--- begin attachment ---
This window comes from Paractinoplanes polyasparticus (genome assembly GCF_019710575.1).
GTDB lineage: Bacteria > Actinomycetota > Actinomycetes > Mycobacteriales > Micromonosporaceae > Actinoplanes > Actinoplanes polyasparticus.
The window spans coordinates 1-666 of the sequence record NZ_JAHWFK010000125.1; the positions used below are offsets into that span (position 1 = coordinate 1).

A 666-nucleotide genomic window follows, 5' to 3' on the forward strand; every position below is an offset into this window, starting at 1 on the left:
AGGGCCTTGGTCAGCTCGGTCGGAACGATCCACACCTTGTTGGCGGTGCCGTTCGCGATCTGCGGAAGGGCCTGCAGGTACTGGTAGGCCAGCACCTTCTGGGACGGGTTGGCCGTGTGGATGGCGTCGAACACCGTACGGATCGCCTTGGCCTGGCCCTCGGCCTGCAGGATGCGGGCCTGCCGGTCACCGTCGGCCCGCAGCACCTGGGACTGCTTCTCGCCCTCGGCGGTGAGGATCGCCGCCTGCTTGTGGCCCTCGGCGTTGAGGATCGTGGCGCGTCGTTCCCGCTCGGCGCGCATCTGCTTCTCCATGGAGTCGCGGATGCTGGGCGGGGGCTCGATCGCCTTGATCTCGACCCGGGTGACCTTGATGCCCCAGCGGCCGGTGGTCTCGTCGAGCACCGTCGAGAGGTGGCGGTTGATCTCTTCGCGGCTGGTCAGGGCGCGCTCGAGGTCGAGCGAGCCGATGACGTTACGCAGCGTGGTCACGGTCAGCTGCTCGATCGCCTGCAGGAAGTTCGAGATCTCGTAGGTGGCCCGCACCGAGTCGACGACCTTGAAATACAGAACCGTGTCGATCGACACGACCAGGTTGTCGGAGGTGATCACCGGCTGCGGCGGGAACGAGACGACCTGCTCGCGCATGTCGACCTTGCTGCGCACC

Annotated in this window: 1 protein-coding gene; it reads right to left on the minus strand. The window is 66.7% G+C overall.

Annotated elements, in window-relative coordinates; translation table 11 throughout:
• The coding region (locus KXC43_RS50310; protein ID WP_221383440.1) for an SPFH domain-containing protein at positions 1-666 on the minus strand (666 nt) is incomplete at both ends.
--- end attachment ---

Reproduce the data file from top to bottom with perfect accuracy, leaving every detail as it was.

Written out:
This window comes from Paractinoplanes polyasparticus (genome assembly GCF_019710575.1).
GTDB lineage: Bacteria > Actinomycetota > Actinomycetes > Mycobacteriales > Micromonosporaceae > Actinoplanes > Actinoplanes polyasparticus.
The window spans coordinates 1-666 of the sequence record NZ_JAHWFK010000125.1; the positions used below are offsets into that span (position 1 = coordinate 1).

A 666-nucleotide genomic window follows, 5' to 3' on the forward strand; every position below is an offset into this window, starting at 1 on the left:
AGGGCCTTGGTCAGCTCGGTCGGAACGATCCACACCTTGTTGGCGGTGCCGTTCGCGATCTGCGGAAGGGCCTGCAGGTACTGGTAGGCCAGCACCTTCTGGGACGGGTTGGCCGTGTGGATGGCGTCGAACACCGTACGGATCGCCTTGGCCTGGCCCTCGGCCTGCAGGATGCGGGCCTGCCGGTCACCGTCGGCCCGCAGCACCTGGGACTGCTTCTCGCCCTCGGCGGTGAGGATCGCCGCCTGCTTGTGGCCCTCGGCGTTGAGGATCGTGGCGCGTCGTTCCCGCTCGGCGCGCATCTGCTTCTCCATGGAGTCGCGGATGCTGGGCGGGGGCTCGATCGCCTTGATCTCGACCCGGGTGACCTTGATGCCCCAGCGGCCGGTGGTCTCGTCGAGCACCGTCGAGAGGTGGCGGTTGATCTCTTCGCGGCTGGTCAGGGCGCGCTCGAGGTCGAGCGAGCCGATGACGTTACGCAGCGTGGTCACGGTCAGCTGCTCGATCGCCTGCAGGAAGTTCGAGATCTCGTAGGTGGCCCGCACCGAGTCGACGACCTTGAAATACAGAACCGTGTCGATCGACACGACCAGGTTGTCGGAGGTGATCACCGGCTGCGGCGGGAACGAGACGACCTGCTCGCGCATGTCGACCTTGCTGCGCACC

Annotated in this window: 1 protein-coding gene; it reads right to left on the minus strand. The window is 66.7% G+C overall.

Annotated elements, in window-relative coordinates; translation table 11 throughout:
• The coding region (locus KXC43_RS50310; protein ID WP_221383440.1) for an SPFH domain-containing protein at positions 1-666 on the minus strand (666 nt) is incomplete at both ends.